Example of bioerodible metals or a metal alloys from which the regions 13 can be formed include iron and magnesium. Examples of iron alloys include low-carbon steel (AISI 1018-1025), medium carbon steel (AISI 1030-1055), high carbon steel (1060-1095), and binary Bi—Fe alloys. Other examples of alloys include magnesium alloys, such as, by weight, 50-98% magnesium, 0-40% lithium, 0-5% iron and less than 5% other metals or rare earths; or 79-97% magnesium, 2-5% aluminum, 0-12% lithium and 1-4% rare earths (such as cerium, lanthanum, neodymium and/or praseodymium); or 85-91% magnesium, 6-12% lithium, 2% aluminum and 1% rare earths; or 86-97% magnesium, 0-8% lithium, 2-4% aluminum and 1-2% rare earths; or 8.5-9.5% aluminum, 0.15-0.4% manganese, 0.45-0.9% zinc and the remainder magnesium; or 4.5-5.3% aluminum, 0.28-0.5% manganese and the remainder magnesium; or 55-65% magnesium, 30-40% lithium and 0-5% other metals and/or rare earths. Magnesium alloys are available under the names AZ91D, AM50A, and AE42, which are available from Magnesium-Elektron Corporation (United Kingdom). Other erodible metals or metal alloys are described by Bolz in U.S. Pat. No. 6,287,332 (e.g., zinc-titanium alloy and sodium-magnesium alloys); Heublein in U.S. Patent Application 2002/0004060; Kaese in Published U.S. Patent Application No. 2003/0221307; Stroganov in U.S. Pat. No. 3,687,135; and Park in Science and Technology of Advanced Materials, 2, 73-78 (2001).
Examples of bioerodible ceramics from which the regions 13 can be formed include beta-tertiary calcium phosphate (β-TCP), blends of β-TCP and hydroxy apatite, CaHPO4, CaHPO4-2H2O, CaCO3 and CaMg(CO3)2. Other bioerodible ceramics are discussed by Zimmermann in U.S. Pat. No. 6,908,506, and Lee in U.S. Pat. No. 6,953,594.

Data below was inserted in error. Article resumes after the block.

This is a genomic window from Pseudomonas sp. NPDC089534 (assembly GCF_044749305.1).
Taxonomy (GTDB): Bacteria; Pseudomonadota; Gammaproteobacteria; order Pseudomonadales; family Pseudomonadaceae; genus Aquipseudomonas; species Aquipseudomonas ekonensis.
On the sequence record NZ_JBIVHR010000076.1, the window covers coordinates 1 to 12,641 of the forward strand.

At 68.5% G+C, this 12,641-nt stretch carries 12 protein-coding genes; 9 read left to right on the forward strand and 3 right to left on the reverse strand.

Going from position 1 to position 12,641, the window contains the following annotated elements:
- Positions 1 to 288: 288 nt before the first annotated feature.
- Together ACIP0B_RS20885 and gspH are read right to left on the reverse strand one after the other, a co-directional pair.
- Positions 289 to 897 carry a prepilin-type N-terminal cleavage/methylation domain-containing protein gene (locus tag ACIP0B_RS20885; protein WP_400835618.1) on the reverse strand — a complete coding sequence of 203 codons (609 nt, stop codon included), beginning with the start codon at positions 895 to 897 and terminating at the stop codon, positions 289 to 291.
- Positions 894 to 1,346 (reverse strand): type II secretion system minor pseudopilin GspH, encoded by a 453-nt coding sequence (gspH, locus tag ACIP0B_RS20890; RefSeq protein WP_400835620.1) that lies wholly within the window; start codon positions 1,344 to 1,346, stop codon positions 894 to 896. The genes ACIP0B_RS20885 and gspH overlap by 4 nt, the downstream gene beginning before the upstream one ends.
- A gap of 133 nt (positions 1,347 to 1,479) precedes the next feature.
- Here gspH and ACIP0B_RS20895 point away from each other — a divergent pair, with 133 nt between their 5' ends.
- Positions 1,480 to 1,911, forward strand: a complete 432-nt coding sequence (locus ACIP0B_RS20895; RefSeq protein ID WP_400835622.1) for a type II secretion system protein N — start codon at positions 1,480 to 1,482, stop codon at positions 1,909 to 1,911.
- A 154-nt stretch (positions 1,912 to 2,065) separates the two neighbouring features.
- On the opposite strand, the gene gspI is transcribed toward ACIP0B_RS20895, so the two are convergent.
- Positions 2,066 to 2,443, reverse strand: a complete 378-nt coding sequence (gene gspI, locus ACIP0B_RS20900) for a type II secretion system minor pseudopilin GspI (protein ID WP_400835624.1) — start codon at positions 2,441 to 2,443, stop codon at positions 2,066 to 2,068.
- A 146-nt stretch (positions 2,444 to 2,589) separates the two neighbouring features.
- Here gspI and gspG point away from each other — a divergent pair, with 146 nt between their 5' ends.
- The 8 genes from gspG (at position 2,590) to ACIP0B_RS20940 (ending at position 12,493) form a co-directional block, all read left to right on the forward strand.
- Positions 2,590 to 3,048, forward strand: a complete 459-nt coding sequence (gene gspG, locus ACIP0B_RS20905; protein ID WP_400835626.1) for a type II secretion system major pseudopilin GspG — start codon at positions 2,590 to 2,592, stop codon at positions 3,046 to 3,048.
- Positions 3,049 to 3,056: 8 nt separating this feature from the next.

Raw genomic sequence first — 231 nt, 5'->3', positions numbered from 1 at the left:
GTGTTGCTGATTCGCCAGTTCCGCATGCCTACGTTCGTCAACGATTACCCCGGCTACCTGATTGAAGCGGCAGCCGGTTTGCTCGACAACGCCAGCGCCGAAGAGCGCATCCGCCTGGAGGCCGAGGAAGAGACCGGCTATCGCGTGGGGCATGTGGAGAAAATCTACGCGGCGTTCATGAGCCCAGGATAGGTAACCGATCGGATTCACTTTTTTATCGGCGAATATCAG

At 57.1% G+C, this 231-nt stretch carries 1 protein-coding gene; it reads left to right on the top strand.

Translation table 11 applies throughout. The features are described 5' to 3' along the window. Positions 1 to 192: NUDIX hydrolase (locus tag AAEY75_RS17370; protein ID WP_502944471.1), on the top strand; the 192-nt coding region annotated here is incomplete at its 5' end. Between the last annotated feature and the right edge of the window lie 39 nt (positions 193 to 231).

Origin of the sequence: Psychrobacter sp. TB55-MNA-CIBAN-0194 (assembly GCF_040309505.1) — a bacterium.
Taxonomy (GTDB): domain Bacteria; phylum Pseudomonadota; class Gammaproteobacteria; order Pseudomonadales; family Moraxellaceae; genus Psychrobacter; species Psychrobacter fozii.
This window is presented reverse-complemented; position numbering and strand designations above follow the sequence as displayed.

Examples of bioerodible polymers from which the regions 13 can be formed include polycaprolactone (PCL), polycaprolactone-polylactide copolymer (e.g., polycaprolactone-polylactide random copolymer), polycaprolactone-polyglycolide copolymer (e.g., polycaprolactone-polyglycolide random copolymer), polycaprolactone-polylactide-polyglycolide copolymer (e.g., polycaprolactone-polylactide-polyglycolide random copolymer), polylactide, polycaprolactone-poly(β-hydroxybutyric acid) copolymer (e.g., polycaprolactone-poly(β-hydroxybutyric acid) random copolymer) poly(β-hydroxybutyric acid) and mixtures of these polymers. Additional examples of biocrodible polymers are described by Sahatjian et. al. in U.S. Published Patent Application No. 2005/0251249.
Examples of non-biocrodible polymers from which the coating 110 can be formed include polycyclooctene (PCO), styrene-butadiene rubber, polyvinyl acetate, polyvinylidinefluoride (PVDF), polymethylmethacrylate (PMMA), polyurethanes, polyethylene, polyvinyl chloride (PVC), and blends thereof. Additional examples of non-bioerodible polymers are described by Sahatjian et. al. in U.S. Published Patent Application No. 2005/0251249. Examples of non-erodible metals and metal alloys from which the coating 110 can be formed include stainless steel, rhenium, molybdenum and molybdenum-rhenium alloy. Examples of non-bioerodible ceramics from which the coating 110 can be formed include oxides of silicon (e.g., silicon dioxide), oxides of titanium (e.g., titanium dioxide) or oxides of zirconium (e.g., zirconium dioxide).